Frances gets the bulk of the mail at our house. She is on every scammer's mailing list, I think. Natural cures for everything from diabetes to coronary heart disease. All of them sketchily documented and preceded by "What your doctors don't want you to know" in large boldface print. All she is required to do to learn about these amazing discoveries of what the ancient Egyptians/Greeks/Native Americans/etc. knew but were hidden by Big Pharma and the medical conspirators.
Trust me, I love Frances more than my own sister. Not a hard thing to do considering my history with my sister. But she frustrates me with her willingness to accept what "they" say about just about anything. She firmly believes in the 100 MPG carburetor (the automakers bought it and suppressed all knowledge of it), the natural cure for cancer (Big Pharma is keeping this from you), and so on. She also has the annoying habit of not paying attention to whatever is on the TV most of the time until some word catches her attention and then she interrupts with a multitude of questions about what is going on. I believe Frances is the reason the Pause button was invented for live TV. Well, her and bathroom breaks.
Frances has a green thumb. She is the owner of the Tomato Plant that has Eaten the Front Porch, a peach tree growing from a seed (she swears it is, I think it strongly resembles a weed), two avocado trees (started from avocado pits), a couple of aloe plants, and one non-producing (so far) pineapple plant (started from a pineapple). She started these because I brought home that sickly looking Key Lime tree which has managed to survive and produce. Now I can't stop her from trying new plants.
Our back porch resembles a greenhouse.
But we have fun.
Saturday, January 15, 2011
On January 8th, the nation was stunned by an outburst of violence that took 6 lives and injured 14. All of these lives were greatly impacted but only two have remained in the headlines on close to a daily basis: Rep. Gabrielle Giffords and 9 year old Christina Taylor Greene. Ms Giffords is alive, critically wounded by a gunshot to her head but alive. According to reports, she is making progress and there have been a lot of good signs. Christina is not. Christina and 5 others will never recover.
What bothers me is, except for the federal Judge, we have no idea who the other five killed were. Their families know. Their families grieve, their friends feel the loss. But the nation pretty much ignores them.
Sometimes, in a sense, we forget that the people killed have family and friends. We forget that these people are victims of the incident also. There are many people who are hurting in Tucson and elsewhere. And, in some cases, we choose to ignore the grief of certain individuals. Perhaps even maliciously.
The parents and family of the person deemed responsible for the shootings. Jared Loughner, as crazy as he is, hurt not only those 20 people and their families and friends, he also hurt his family and any friends he had. They are victims of this tragedy too. His parents didn't raise him to kill people. His friends didn't urge him to be violent. In a sense, Jared Loughner is a victim too. A victim of the madness which took over his life and made him commit this act. His life was destroyed too.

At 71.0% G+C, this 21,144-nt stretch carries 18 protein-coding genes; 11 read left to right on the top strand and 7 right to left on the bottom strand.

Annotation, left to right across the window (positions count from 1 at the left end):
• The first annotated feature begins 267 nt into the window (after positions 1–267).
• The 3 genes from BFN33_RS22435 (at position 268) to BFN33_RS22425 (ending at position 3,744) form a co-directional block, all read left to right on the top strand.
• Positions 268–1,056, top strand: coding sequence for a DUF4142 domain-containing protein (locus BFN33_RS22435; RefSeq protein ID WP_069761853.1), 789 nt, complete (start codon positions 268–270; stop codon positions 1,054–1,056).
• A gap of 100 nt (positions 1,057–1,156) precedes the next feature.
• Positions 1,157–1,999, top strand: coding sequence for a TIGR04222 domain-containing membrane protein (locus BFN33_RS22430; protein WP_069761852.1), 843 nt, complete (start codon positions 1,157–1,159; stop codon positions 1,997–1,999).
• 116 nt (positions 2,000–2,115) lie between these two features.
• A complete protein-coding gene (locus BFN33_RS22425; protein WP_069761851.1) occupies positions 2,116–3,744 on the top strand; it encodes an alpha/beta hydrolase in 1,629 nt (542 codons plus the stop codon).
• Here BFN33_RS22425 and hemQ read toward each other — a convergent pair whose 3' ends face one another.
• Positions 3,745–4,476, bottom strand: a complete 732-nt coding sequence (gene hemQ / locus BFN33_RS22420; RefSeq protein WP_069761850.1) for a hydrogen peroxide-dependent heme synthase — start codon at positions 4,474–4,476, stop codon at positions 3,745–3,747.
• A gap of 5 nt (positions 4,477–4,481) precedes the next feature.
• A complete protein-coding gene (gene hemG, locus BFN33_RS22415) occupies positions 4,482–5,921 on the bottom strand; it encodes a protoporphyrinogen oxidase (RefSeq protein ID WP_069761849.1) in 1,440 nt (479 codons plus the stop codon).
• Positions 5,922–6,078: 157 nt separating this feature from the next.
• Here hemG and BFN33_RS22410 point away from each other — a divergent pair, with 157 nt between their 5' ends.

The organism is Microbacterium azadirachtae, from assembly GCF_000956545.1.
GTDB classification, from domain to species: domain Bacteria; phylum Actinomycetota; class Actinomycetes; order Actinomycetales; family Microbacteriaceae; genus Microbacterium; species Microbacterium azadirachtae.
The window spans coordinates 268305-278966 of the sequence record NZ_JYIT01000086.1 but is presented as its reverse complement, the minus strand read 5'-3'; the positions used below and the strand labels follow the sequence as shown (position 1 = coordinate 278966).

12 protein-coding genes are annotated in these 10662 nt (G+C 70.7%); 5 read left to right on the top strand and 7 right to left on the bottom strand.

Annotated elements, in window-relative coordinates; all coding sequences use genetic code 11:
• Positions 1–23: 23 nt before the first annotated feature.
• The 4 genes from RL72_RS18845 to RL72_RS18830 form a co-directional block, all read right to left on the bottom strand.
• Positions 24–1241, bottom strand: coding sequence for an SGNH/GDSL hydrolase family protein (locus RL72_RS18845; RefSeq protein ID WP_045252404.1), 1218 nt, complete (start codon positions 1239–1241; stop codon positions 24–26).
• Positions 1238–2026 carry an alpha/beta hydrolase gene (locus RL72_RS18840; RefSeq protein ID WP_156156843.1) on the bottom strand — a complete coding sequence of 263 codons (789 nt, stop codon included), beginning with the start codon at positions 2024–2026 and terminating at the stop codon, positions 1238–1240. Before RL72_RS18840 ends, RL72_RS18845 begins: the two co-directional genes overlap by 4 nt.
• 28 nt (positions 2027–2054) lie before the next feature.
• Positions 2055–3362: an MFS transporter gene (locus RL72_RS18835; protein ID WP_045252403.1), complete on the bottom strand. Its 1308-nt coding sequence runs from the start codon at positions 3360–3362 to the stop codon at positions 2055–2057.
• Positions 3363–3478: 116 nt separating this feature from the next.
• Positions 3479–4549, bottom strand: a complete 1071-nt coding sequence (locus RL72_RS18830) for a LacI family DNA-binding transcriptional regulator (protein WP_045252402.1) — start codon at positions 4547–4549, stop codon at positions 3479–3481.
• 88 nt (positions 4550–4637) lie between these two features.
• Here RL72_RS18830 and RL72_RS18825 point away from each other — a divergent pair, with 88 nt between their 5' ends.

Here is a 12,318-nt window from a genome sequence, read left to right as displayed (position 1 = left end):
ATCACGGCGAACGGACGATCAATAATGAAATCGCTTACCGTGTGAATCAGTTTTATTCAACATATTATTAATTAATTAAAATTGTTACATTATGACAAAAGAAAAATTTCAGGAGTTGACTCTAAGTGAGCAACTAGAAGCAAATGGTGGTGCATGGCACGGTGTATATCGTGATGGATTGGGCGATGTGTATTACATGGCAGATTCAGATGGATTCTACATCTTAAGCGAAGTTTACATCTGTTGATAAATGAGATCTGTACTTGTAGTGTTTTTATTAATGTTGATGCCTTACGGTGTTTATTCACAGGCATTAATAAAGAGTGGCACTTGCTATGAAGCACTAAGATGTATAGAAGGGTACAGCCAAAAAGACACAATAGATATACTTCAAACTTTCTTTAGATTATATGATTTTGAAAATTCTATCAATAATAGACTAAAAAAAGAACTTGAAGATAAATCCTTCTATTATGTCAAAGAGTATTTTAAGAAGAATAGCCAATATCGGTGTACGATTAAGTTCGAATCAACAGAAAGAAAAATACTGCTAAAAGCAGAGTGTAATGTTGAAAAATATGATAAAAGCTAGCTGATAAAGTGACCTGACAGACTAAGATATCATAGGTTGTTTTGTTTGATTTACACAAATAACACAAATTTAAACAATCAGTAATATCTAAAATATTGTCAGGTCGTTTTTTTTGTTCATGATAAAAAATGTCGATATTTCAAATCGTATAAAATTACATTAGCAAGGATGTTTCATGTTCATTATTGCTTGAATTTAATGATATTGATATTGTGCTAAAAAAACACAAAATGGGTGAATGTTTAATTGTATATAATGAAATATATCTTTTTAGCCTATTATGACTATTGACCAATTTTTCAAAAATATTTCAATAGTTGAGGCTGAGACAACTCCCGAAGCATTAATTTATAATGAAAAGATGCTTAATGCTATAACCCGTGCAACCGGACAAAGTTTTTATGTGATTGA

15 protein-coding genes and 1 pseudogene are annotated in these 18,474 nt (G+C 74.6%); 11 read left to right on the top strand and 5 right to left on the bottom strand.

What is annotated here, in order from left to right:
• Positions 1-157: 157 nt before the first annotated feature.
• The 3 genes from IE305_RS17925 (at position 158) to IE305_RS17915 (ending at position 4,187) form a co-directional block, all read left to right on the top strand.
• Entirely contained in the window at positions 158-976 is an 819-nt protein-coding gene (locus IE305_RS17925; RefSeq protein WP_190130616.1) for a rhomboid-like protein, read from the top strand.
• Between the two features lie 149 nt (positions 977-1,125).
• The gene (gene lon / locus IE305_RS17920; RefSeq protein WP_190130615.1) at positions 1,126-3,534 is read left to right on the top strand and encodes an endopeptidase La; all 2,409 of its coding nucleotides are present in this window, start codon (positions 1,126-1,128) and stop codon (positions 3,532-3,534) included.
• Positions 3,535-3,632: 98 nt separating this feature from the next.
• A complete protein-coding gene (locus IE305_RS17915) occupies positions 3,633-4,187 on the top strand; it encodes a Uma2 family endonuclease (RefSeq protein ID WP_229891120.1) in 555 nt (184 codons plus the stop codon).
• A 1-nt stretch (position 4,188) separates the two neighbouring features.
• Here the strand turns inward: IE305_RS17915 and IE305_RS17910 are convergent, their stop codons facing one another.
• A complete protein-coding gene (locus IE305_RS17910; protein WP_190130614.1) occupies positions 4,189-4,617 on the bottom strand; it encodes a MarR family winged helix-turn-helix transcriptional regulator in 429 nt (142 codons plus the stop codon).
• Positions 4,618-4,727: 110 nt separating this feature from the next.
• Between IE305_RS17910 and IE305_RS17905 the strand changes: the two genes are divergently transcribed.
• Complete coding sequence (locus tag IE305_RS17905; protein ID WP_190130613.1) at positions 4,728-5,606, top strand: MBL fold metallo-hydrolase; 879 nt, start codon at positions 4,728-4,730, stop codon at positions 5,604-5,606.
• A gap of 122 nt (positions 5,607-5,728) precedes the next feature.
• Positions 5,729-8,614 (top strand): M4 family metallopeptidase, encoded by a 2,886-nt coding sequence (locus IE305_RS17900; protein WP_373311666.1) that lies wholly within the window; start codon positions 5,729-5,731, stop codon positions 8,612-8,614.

I wonder why we are spending so much time and concern on Ms Giffords. She is being given the best possible care and attention available. She seems a strong woman with a great will to live. I expect her recovery will be seen as almost miraculous to some. It is already being called a miracle that she survived a 9 mm bullet piercing her brain. I don't believe in miracles myself but I am amazed by this. Even though I knew a man in Jacksonville who was shot twice in the head at close range with a .38 caliber revolver and survived.
He was a friend I met while I lived there. I met him long after the incident which left him disabled and with brain damage. I am ashamed to say that I do not remember his name today. He was part of a computer club my wife and I became involved in during the 5 years we lived in that city. His handicaps caused him a lot of physical and mental anguish. He lived in fear of another violent encounter. He was left confined to a wheelchair and with a much shortened life expectancy.
He considered it a miracle that he survived. Maybe it was. Especially after you consider that he didn't have someone there to administer even first aid. He just laid there on the floor behind the counter until a customer came in and found him. No one fussed over him or his care in the manner that Ms Giffords experienced (and is experiencing) except his immediate friends and family. His name wasn't all over the news with regular press conferences on his condition and prognosis. No one came and made speeches about him, no one called for political unity in the wake of that crime.
Comparatively speaking, no one cared whether he lived or died except those who knew him personally. His story never hit the nation's headlines, much less the international ones. It didn't become a part of the national debate. It was just another senseless shooting during an armed robbery of a mini-mart. It likely made no more impact than a few lines, and maybe a couple of columns, in the local papers. Things like that are pretty much everyday stories.
In a way, I see his shooting as more of a tragedy because there were no circumstances which would have brought him to the attention of the nation. He was just a young man working in a thankless job for poor pay whose life was taken from him as surely as if he had died that night for a few measly dollars. He was no political figure, no one special. And so he's forgotten, ignored by the world.